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Kids Count Report: Florida maintains in education, ranks 30th in child well-being


Florida is ranked 30th in the 2024 Kids Count Data Book from the Annie E. Casey Foundation.

The annual report ranks states on the overall condition of children in four areas: economic well-being, education, health, and community and family. Florida's education numbers maintained last year's high marks, coming in fifth.

Norin Dollard, Kids Count director at the Florida Policy Institute, expressed her concern about the state's educational outcomes, particularly in light of the significant underinvestment in public education, a factor that is likely contributing to the mixed results.

"Sixty-one percent of fourth graders are not reading proficiently," Dollard reported. "I don't care what your ranking is per se, that means there's a need for greater investment in our young readers to get them to a place where they are more proficient."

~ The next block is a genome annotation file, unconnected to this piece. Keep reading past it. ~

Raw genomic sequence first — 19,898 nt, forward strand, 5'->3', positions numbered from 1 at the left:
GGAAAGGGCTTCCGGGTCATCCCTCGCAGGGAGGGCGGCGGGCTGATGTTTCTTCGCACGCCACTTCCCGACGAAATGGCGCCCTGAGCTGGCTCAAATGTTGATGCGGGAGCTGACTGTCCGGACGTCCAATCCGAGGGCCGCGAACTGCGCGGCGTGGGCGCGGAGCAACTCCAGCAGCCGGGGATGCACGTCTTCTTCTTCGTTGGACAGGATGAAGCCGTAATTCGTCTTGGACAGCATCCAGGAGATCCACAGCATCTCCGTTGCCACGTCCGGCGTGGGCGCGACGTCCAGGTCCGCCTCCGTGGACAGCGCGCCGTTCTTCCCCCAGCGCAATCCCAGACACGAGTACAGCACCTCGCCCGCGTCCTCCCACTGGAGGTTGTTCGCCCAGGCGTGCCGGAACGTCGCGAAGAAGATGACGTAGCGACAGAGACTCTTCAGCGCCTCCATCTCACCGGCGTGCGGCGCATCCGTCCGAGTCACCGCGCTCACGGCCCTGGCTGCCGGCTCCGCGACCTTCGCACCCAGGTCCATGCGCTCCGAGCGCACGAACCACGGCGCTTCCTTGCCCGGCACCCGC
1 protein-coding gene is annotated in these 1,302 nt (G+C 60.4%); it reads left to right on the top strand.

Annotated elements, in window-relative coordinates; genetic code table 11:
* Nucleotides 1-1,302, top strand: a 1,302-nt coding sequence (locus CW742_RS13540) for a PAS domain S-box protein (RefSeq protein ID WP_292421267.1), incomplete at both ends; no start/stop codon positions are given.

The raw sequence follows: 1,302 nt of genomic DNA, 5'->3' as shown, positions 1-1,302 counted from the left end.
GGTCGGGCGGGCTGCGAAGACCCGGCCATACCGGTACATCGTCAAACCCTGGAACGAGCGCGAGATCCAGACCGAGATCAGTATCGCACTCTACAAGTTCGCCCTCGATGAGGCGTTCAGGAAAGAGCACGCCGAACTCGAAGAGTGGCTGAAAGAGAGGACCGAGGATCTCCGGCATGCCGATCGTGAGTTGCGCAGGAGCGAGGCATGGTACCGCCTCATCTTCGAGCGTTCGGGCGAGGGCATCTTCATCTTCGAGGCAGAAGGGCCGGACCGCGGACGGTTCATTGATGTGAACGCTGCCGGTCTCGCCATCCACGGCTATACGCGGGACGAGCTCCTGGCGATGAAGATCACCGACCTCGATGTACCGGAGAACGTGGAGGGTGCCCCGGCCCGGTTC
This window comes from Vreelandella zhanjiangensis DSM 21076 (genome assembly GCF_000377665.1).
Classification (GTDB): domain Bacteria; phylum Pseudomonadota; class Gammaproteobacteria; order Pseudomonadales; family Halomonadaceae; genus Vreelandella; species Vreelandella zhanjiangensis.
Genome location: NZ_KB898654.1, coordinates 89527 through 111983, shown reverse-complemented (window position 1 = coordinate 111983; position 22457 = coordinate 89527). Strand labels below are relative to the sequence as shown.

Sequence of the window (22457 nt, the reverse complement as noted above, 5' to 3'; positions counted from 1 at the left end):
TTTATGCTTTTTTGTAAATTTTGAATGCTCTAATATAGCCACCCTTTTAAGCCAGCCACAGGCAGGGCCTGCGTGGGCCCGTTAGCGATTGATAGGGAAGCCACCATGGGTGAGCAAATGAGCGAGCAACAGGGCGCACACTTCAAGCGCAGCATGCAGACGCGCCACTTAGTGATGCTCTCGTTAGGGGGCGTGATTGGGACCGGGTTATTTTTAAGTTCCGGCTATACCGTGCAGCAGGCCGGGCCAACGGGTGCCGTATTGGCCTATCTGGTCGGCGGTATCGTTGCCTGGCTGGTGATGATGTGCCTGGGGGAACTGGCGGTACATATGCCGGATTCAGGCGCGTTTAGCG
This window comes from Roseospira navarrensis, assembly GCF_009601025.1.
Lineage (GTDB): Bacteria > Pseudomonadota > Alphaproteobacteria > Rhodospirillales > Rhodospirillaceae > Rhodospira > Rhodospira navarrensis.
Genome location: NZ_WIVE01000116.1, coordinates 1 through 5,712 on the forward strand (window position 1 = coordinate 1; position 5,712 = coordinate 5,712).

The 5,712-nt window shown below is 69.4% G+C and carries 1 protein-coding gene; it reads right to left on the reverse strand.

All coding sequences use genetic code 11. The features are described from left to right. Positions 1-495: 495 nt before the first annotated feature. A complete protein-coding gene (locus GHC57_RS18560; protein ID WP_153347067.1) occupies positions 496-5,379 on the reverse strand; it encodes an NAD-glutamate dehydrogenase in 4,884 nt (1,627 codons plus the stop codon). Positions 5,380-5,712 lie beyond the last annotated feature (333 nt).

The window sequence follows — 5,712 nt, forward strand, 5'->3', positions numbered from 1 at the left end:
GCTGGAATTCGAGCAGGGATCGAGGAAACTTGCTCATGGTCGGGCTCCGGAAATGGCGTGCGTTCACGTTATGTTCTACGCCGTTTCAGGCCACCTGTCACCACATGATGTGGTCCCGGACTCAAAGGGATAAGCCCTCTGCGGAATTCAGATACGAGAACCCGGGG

In health, the state is doing worse, with an increase in low birth-weight babies and an increase in child and teen deaths per 100,000. The state saw improvements in the areas of family and community. The number of children living in single-parent families and in high-poverty areas decreased.

Leslie Boissiere, vice president of external affairs for the Annie E. Casey Foundation, said overall, there are worse educational outcomes for students of color, kids in immigrant families, and children from low-income families or attending low-income schools. The gaps can affect their ability to succeed and thrive as adults.

"We continue to see disparities persist for kids of color, particularly for Black kids, for Latino kids, and for Native kids," Boissiere outlined. "It's persistent across states and pervasive across the decades that we've been reporting the Data Book."

While some areas have worsened, overall, Florida's child well-being index has improved. After three years of ranking 35th, it improved to 31st last year and 30th this year.

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